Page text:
US v. Fred Gerth, III, No. 12-4715 (4th Cir. 2013)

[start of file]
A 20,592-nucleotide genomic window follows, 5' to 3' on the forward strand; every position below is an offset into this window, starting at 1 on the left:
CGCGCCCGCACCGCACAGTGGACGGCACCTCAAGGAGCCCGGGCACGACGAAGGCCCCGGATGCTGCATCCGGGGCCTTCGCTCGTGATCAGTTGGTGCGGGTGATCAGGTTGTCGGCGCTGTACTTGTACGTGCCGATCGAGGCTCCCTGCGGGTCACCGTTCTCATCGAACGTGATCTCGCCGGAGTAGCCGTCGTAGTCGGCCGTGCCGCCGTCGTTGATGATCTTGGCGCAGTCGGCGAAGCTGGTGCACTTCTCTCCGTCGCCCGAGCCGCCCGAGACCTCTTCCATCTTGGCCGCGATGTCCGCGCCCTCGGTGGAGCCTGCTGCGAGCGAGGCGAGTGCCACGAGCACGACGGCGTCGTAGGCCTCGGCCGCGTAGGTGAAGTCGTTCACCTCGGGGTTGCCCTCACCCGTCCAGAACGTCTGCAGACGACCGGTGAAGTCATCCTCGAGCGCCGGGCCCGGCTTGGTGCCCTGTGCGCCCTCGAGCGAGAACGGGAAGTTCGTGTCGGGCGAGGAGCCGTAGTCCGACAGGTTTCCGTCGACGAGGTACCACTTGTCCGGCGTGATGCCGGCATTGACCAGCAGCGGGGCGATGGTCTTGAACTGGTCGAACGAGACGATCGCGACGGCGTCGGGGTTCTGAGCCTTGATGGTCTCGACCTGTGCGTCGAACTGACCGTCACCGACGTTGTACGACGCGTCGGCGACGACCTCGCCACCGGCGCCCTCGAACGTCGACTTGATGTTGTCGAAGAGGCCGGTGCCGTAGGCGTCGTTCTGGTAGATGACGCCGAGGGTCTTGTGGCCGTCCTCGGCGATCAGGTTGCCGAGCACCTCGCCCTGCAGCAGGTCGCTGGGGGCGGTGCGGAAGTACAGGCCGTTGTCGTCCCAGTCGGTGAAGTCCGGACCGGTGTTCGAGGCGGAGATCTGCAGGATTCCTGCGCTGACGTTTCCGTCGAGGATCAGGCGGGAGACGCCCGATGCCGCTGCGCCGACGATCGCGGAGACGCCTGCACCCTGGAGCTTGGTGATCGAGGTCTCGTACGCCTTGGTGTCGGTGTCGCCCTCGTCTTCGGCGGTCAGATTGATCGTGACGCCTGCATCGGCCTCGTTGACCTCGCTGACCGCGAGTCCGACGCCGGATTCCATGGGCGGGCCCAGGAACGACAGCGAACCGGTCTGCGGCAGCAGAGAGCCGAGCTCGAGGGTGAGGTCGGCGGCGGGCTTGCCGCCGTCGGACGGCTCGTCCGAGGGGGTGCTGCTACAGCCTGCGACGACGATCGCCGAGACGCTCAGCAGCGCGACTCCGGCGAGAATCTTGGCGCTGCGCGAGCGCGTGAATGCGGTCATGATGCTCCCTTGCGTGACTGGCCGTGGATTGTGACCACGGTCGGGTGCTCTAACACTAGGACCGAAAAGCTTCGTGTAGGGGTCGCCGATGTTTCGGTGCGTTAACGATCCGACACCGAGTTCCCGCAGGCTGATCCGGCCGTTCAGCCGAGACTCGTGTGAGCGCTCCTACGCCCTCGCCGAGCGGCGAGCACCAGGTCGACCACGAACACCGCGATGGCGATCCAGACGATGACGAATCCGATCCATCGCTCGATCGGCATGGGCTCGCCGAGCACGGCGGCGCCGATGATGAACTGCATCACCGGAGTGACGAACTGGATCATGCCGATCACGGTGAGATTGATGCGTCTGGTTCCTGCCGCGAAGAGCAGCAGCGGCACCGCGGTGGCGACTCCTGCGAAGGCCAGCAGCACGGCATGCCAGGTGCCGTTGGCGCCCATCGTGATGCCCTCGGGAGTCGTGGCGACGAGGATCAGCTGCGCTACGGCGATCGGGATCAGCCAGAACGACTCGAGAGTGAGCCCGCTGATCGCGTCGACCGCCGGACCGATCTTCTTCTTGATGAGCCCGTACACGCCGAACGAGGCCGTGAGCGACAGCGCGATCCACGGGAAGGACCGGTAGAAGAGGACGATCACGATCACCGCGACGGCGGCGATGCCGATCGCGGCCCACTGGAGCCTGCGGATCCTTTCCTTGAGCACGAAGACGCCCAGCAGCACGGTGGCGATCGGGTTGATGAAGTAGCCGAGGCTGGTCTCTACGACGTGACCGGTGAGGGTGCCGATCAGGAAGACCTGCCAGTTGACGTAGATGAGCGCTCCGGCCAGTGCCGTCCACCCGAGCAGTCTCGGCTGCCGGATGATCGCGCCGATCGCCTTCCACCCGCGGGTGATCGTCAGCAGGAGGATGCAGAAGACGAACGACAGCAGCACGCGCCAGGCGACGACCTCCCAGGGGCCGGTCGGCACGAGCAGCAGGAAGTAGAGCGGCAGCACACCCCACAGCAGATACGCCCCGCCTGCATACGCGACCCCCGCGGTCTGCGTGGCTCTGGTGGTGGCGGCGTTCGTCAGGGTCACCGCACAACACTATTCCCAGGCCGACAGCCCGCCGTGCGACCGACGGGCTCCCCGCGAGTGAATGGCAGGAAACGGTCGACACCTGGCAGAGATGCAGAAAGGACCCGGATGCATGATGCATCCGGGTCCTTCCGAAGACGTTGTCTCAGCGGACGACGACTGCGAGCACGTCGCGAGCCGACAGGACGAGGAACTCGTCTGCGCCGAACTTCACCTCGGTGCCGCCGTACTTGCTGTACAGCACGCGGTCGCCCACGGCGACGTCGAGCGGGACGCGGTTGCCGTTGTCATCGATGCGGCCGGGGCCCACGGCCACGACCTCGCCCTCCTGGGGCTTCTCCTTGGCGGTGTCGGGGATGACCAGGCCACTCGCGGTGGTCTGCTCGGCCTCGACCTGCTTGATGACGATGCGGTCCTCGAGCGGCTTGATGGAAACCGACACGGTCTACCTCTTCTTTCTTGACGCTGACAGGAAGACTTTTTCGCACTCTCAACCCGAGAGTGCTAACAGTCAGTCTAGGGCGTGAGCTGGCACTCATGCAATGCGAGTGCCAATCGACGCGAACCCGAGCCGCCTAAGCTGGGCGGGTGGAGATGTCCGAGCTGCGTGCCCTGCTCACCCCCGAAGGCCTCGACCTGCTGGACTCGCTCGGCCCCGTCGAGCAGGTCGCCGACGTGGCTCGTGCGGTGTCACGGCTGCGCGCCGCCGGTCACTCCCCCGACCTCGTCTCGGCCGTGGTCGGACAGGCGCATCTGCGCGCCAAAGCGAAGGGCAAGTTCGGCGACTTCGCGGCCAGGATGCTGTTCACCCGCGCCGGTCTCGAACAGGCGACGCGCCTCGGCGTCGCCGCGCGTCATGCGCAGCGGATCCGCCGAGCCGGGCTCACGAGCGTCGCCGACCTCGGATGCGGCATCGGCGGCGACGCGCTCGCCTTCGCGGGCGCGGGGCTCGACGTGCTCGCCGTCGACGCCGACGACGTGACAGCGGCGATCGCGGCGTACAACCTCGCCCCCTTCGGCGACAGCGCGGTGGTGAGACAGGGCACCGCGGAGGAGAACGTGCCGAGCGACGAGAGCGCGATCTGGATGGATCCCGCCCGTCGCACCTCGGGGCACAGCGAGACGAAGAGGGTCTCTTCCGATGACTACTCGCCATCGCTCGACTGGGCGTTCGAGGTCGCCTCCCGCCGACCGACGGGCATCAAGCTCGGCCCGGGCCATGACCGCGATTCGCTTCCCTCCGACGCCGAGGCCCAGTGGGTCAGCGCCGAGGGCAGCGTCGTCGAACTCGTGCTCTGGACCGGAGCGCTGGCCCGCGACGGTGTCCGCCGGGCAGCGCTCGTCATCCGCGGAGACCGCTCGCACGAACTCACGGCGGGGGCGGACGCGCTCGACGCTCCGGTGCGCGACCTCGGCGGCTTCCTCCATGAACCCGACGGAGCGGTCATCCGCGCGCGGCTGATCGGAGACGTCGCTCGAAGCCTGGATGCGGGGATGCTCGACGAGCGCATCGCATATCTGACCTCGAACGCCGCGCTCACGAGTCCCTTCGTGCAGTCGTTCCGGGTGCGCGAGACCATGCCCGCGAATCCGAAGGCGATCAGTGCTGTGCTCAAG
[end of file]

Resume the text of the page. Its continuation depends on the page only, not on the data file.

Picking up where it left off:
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UNPUBLISHED UNITED STATES COURT OF APPEALS FOR THE FOURTH CIRCUIT No. 12-4715 UNITED STATES OF AMERICA, Plaintiff - Appellee, v. FRED LOUIS GERTH, III, Defendant - Appellant. Appeal from the United States District Court for the Eastern District of North Carolina, at Wilmington. Louise W. Flanagan, District Judge. (7:06-cr-00040-FL-1) Submitted: March 8, 2013 Decided: March 14, 2013 Before WILKINSON and AGEE, Circuit Judges, and HAMILTON, Senior Circuit Judge. Affirmed by unpublished per curiam opinion. Thomas P. McNamara, Federal Public Defender, Stephen C. Gordon, Assistant Federal Public Defender, Raleigh, North Carolina, for Appellant. Thomas G. Walker, United States Attorney, Jennifer P. May-Parker, Kristine L. Fritz, Assistant United States Attorneys, Raleigh, North Carolina, for Appellee. Unpublished opinions are not binding precedent in this circuit. PER CURIAM: Fred Louis Gerth, III, appeals the district court s judgment revoking his supervised twenty-four-month prison term. release district court imposing a Gerth challenges this sentence, arguing that it is plainly unreasonable. A and has broad We affirm. discretion to impose sentence upon revoking a defendant s supervised release. States v. Thompson, 595 F.3d 544, 547 (4th Cir. 2010). a United We will affirm a sentence imposed after revocation of supervised release if it is within the applicable plainly unreasonable. 437, 439-40 (4th statutory maximum and not United States v. Crudup, 461 F.3d 433, Cir. 2006). In determining whether a revocation sentence is plainly unreasonable, we first assess the sentence for unreasonableness, follow[ing] generally the procedural and substantive considerations that we employ in our review of original sentences. A procedurally supervised reasonable Id. at 438. release if the revocation district sentence court is considered the Sentencing Guidelines Chapter 7 advisory policy statements and the 18 U.S.C. § 3553(a) (2006) factors it is consider in a supervised release revocation case. permitted to 18 U.S.C.A. § 3583(e) (West 2006 & Supp. 2012); Crudup, 461 F.3d at 439. Such a sentence is substantively reasonable if the district court stated a proper basis for concluding the defendant should 2 receive the sentence Crudup, 461 F.3d imposed, at up 440. to Only if the a statutory sentence maximum. is found procedurally or substantively unreasonable will we then decide whether the sentence is plainly unreasonable. Id. at 439. A sentence is plainly unreasonable if it is clearly or obviously unreasonable. Id. In this case, there is no dispute that Gerth s twenty-four-month prison sentence does not exceed the applicable statutory maximum sentence of two years imprisonment, 18 U.S.C. § 3559(a) (2006); 18 U.S.C.A. § 3583(e)(3), and Gerth does not assert that the district court committed any procedural errors. Rather, he contends that his sentence is substantively unreasonable in light of his need for mental health treatment. After review of the parties briefs and the record, we conclude that the twenty-four-month prison sentence, although above the advisory policy statement range of four to ten months imprisonment, is not unreasonable. The district court considered the advisory policy statement range and the arguments of Gerth s counsel for a sentence below that range. apparent that the court also considered relevant It is § 3553(a) factors, addressing on the record the nature and circumstances of Gerth s violative behavior and the need for the sentence to protect the public and to deter Gerth. (2)(B)-(C). 18 U.S.C. § 3553(a)(1), The court s comments also indicate that it imposed 3 a sentence Gerth s above breach the of policy trust, statement despite range prior as a lenient result of treatment. See U.S. Sentencing Guidelines Manual Ch. 7, Pt. A, introductory cmt. 3(b) ( [A]t revocation the [district] court should sanction primarily the defendant s breach of trust. ). the district imposing proper court the adequately twenty-four-month considerations discretion that a in explained prison doing district its sentence so. court We conclude that Based has to rationale for and relied on the revoke a on broad term of supervised release and impose a prison term up to and including the statutory unreasonable. maximum, Gerth s revocation sentence is not Therefore, we conclude that Gerth s sentence is not plainly unreasonable. Accordingly, we affirm the district court s judgment. We dispense contentions with are oral argument adequately because presented in the facts and the materials legal before this court and argument would not aid the decisional process. AFFIRMED 4